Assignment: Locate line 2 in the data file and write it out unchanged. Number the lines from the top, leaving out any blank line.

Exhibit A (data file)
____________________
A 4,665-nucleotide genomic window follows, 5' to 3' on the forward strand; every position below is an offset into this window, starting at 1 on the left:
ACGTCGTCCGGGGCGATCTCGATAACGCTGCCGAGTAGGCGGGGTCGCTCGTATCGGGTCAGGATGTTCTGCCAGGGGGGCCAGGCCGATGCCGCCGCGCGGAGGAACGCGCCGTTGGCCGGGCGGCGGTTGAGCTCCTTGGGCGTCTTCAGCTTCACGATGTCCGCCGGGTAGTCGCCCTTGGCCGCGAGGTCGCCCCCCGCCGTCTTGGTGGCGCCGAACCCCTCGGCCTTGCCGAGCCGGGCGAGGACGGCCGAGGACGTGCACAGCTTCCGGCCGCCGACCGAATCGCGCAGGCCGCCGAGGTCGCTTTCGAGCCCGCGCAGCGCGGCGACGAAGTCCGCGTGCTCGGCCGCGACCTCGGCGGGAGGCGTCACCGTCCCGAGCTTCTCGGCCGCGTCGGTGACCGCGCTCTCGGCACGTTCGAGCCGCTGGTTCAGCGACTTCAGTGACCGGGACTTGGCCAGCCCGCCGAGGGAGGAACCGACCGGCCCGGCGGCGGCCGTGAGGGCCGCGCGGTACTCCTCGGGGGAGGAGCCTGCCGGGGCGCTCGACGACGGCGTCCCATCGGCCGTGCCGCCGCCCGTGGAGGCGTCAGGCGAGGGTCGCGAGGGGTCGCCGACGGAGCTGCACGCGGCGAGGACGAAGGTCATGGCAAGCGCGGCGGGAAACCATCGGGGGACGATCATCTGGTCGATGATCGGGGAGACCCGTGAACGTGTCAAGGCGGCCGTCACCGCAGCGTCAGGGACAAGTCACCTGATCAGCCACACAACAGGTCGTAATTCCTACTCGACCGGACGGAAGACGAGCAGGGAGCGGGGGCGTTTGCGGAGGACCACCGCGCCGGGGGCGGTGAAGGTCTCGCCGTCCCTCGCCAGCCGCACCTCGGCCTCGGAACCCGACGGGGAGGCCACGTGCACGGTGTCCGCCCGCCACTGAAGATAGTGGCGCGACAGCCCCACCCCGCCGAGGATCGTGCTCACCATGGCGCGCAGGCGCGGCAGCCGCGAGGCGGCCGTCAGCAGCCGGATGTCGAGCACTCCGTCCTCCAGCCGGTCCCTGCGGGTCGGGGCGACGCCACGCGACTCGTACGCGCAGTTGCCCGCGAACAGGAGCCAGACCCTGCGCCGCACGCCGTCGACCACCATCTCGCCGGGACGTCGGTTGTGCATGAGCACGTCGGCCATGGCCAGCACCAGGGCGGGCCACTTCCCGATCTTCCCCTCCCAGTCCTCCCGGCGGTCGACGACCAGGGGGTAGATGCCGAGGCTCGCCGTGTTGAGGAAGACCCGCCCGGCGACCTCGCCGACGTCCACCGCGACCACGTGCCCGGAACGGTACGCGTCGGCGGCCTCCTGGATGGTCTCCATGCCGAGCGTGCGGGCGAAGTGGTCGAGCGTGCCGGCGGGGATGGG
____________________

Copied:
ACGTCGTCCGGGGCGATCTCGATAACGCTGCCGAGTAGGCGGGGTCGCTCGTATCGGGTCAGGATGTTCTGCCAGGGGGGCCAGGCCGATGCCGCCGCGCGGAGGAACGCGCCGTTGGCCGGGCGGCGGTTGAGCTCCTTGGGCGTCTTCAGCTTCACGATGTCCGCCGGGTAGTCGCCCTTGGCCGCGAGGTCGCCCCCCGCCGTCTTGGTGGCGCCGAACCCCTCGGCCTTGCCGAGCCGGGCGAGGACGGCCGAGGACGTGCACAGCTTCCGGCCGCCGACCGAATCGCGCAGGCCGCCGAGGTCGCTTTCGAGCCCGCGCAGCGCGGCGACGAAGTCCGCGTGCTCGGCCGCGACCTCGGCGGGAGGCGTCACCGTCCCGAGCTTCTCGGCCGCGTCGGTGACCGCGCTCTCGGCACGTTCGAGCCGCTGGTTCAGCGACTTCAGTGACCGGGACTTGGCCAGCCCGCCGAGGGAGGAACCGACCGGCCCGGCGGCGGCCGTGAGGGCCGCGCGGTACTCCTCGGGGGAGGAGCCTGCCGGGGCGCTCGACGACGGCGTCCCATCGGCCGTGCCGCCGCCCGTGGAGGCGTCAGGCGAGGGTCGCGAGGGGTCGCCGACGGAGCTGCACGCGGCGAGGACGAAGGTCATGGCAAGCGCGGCGGGAAACCATCGGGGGACGATCATCTGGTCGATGATCGGGGAGACCCGTGAACGTGTCAAGGCGGCCGTCACCGCAGCGTCAGGGACAAGTCACCTGATCAGCCACACAACAGGTCGTAATTCCTACTCGACCGGACGGAAGACGAGCAGGGAGCGGGGGCGTTTGCGGAGGACCACCGCGCCGGGGGCGGTGAAGGTCTCGCCGTCCCTCGCCAGCCGCACCTCGGCCTCGGAACCCGACGGGGAGGCCACGTGCACGGTGTCCGCCCGCCACTGAAGATAGTGGCGCGACAGCCCCACCCCGCCGAGGATCGTGCTCACCATGGCGCGCAGGCGCGGCAGCCGCGAGGCGGCCGTCAGCAGCCGGATGTCGAGCACTCCGTCCTCCAGCCGGTCCCTGCGGGTCGGGGCGACGCCACGCGACTCGTACGCGCAGTTGCCCGCGAACAGGAGCCAGACCCTGCGCCGCACGCCGTCGACCACCATCTCGCCGGGACGTCGGTTGTGCATGAGCACGTCGGCCATGGCCAGCACCAGGGCGGGCCACTTCCCGATCTTCCCCTCCCAGTCCTCCCGGCGGTCGACGACCAGGGGGTAGATGCCGAGGCTCGCCGTGTTGAGGAAGACCCGCCCGGCGACCTCGCCGACGTCCACCGCGACCACGTGCCCGGAACGGTACGCGTCGGCGGCCTCCTGGATGGTCTCCATGCCGAGCGTGCGGGCGAAGTGGTCGAGCGTGCCGGCGGGGATGGG